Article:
Sri Lanka Table of Contents
In January 1984, the Jayewardene government convened an All Party Conference to seek a resolution of the communal issue. Participants included the UNP, the SLFP, the TULF, and five smaller groups. The major issue under discussion was devolution. The government proposed the granting of autonomy to the country's districts through the creation of district councils and other changes in local government. Also, the government proposed establishment of a second house of Parliament, a council of state, whose members would include the chairmen and vice chairmen of the district councils and which would have both legislative and advisory roles. The Tamil spokesmen rejected these proposals. One reason was that they did not allow for special links between Northern and Eastern provinces. No compromise was reached and the conference broke up on December 21, 1984 and was not resumed, as had been planned, in 1985. Even if the All Party Conference had reached an agreement on devolution, it was unlikely that it could have been implemented because the SLFP and the Mahajana Eksath Peramuna had withdrawn from the negotiations. The proposals also were denounced by militant Sinhalese groups, such as politically active Buddhist monks, who viewed them as a sellout to the Tamils.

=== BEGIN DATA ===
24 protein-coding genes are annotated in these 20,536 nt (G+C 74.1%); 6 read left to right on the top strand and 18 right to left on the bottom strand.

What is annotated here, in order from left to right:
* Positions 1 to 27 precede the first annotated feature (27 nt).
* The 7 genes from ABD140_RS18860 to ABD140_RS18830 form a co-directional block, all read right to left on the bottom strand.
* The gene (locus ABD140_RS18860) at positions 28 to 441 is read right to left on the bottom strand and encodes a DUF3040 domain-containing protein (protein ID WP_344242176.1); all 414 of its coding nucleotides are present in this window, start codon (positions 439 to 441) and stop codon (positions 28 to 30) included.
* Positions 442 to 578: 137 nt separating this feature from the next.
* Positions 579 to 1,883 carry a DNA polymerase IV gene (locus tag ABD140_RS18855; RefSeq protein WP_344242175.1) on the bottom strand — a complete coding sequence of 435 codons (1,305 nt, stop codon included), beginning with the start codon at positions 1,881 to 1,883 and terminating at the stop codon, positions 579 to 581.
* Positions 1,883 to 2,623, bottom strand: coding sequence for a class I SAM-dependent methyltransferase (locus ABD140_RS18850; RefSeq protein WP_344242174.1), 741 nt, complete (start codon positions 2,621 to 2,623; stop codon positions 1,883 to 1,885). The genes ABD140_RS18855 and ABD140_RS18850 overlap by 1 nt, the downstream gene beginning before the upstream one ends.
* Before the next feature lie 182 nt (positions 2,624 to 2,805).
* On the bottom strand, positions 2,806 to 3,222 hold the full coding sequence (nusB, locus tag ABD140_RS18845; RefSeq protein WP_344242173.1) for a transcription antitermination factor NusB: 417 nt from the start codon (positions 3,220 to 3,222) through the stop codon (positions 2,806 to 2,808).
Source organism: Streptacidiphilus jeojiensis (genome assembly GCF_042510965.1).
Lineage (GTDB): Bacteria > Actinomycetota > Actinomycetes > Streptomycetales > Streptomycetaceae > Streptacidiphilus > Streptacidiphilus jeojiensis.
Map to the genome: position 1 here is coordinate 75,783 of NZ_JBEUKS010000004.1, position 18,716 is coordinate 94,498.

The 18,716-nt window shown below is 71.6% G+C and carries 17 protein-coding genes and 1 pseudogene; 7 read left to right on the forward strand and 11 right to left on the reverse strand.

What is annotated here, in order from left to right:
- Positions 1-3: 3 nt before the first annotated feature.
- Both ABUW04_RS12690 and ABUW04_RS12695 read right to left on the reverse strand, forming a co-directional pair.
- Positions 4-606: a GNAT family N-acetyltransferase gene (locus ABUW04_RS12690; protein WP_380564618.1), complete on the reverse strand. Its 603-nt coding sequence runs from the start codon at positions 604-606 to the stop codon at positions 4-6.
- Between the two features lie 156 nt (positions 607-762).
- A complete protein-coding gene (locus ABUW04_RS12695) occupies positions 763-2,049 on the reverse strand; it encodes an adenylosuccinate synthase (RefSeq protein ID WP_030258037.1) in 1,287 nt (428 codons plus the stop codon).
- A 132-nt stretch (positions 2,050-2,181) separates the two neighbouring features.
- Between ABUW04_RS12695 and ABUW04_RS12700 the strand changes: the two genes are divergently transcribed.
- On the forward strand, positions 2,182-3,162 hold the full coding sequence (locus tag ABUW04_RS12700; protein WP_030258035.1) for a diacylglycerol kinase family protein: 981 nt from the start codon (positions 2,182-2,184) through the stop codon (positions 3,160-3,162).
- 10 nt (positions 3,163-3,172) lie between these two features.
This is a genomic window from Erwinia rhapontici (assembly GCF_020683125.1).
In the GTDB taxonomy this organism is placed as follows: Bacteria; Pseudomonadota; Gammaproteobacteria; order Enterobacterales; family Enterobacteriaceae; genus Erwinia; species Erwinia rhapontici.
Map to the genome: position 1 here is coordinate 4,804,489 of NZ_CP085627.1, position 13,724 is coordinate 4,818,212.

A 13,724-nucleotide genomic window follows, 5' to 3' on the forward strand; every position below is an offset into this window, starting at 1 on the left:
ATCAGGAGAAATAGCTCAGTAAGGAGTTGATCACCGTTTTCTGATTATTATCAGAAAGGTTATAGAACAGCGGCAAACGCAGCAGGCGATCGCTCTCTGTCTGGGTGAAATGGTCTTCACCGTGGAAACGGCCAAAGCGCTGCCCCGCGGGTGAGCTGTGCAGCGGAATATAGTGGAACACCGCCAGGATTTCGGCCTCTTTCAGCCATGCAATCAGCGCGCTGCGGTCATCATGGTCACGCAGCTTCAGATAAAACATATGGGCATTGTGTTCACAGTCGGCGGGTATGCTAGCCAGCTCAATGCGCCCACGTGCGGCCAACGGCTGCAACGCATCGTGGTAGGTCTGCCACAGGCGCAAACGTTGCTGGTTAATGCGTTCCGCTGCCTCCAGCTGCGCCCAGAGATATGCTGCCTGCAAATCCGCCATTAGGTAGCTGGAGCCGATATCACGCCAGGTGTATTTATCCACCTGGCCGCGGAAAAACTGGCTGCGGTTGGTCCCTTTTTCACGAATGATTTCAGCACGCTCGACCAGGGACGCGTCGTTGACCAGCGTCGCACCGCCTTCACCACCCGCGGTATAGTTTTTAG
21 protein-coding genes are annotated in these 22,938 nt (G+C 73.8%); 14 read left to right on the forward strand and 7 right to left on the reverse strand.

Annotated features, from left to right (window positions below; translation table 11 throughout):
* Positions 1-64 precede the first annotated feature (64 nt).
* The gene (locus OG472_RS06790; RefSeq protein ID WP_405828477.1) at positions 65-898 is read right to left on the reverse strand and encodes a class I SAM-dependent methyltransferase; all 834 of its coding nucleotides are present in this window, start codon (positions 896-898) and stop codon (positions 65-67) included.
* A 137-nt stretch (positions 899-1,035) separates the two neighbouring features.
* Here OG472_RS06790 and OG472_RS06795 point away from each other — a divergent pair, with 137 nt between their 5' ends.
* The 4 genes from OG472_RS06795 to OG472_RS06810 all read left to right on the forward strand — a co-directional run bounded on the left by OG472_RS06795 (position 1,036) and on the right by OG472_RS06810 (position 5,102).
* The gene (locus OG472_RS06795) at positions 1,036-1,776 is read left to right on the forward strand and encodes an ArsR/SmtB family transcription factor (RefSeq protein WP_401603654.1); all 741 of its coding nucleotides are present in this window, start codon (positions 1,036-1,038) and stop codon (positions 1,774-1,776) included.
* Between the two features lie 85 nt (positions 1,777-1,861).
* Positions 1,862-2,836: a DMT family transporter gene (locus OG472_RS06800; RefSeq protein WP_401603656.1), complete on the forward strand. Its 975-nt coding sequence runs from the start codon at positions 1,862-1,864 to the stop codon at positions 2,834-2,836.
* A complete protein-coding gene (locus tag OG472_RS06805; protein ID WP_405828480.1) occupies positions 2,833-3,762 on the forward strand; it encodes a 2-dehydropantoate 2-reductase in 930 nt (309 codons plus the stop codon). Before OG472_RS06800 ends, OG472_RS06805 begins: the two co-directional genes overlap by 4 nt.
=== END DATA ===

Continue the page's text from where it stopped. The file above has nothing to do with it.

Data as of October 1988